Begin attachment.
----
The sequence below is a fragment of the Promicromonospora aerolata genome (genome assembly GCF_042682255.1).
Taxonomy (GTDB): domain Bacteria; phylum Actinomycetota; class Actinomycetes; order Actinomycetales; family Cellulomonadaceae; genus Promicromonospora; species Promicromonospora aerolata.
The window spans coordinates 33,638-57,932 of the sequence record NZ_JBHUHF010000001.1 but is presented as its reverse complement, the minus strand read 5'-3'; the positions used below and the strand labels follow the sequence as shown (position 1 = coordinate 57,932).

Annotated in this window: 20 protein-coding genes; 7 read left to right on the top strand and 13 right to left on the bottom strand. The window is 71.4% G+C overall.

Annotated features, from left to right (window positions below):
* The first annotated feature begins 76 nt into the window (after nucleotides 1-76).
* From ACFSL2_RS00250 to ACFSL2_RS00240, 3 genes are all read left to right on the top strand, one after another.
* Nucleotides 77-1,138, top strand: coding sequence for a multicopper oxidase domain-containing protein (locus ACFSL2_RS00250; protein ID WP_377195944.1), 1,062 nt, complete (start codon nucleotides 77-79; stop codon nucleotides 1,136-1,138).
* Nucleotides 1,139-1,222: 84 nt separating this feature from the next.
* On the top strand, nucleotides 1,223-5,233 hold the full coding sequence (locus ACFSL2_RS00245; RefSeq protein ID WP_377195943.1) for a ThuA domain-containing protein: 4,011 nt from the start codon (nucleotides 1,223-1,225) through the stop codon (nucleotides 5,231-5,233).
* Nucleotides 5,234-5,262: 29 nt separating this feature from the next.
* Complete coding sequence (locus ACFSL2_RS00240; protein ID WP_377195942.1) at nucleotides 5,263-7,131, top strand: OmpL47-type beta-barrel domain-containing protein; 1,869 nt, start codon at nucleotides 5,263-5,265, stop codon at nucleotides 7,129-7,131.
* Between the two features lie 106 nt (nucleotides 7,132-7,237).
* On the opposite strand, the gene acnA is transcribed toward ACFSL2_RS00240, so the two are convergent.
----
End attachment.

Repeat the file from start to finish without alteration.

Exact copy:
The sequence below is a fragment of the Promicromonospora aerolata genome (genome assembly GCF_042682255.1).
Taxonomy (GTDB): domain Bacteria; phylum Actinomycetota; class Actinomycetes; order Actinomycetales; family Cellulomonadaceae; genus Promicromonospora; species Promicromonospora aerolata.
The window spans coordinates 33,638-57,932 of the sequence record NZ_JBHUHF010000001.1 but is presented as its reverse complement, the minus strand read 5'-3'; the positions used below and the strand labels follow the sequence as shown (position 1 = coordinate 57,932).

Annotated in this window: 20 protein-coding genes; 7 read left to right on the top strand and 13 right to left on the bottom strand. The window is 71.4% G+C overall.

Annotated features, from left to right (window positions below):
* The first annotated feature begins 76 nt into the window (after nucleotides 1-76).
* From ACFSL2_RS00250 to ACFSL2_RS00240, 3 genes are all read left to right on the top strand, one after another.
* Nucleotides 77-1,138, top strand: coding sequence for a multicopper oxidase domain-containing protein (locus ACFSL2_RS00250; protein ID WP_377195944.1), 1,062 nt, complete (start codon nucleotides 77-79; stop codon nucleotides 1,136-1,138).
* Nucleotides 1,139-1,222: 84 nt separating this feature from the next.
* On the top strand, nucleotides 1,223-5,233 hold the full coding sequence (locus ACFSL2_RS00245; RefSeq protein ID WP_377195943.1) for a ThuA domain-containing protein: 4,011 nt from the start codon (nucleotides 1,223-1,225) through the stop codon (nucleotides 5,231-5,233).
* Nucleotides 5,234-5,262: 29 nt separating this feature from the next.
* Complete coding sequence (locus ACFSL2_RS00240; protein ID WP_377195942.1) at nucleotides 5,263-7,131, top strand: OmpL47-type beta-barrel domain-containing protein; 1,869 nt, start codon at nucleotides 5,263-5,265, stop codon at nucleotides 7,129-7,131.
* Between the two features lie 106 nt (nucleotides 7,132-7,237).
* On the opposite strand, the gene acnA is transcribed toward ACFSL2_RS00240, so the two are convergent.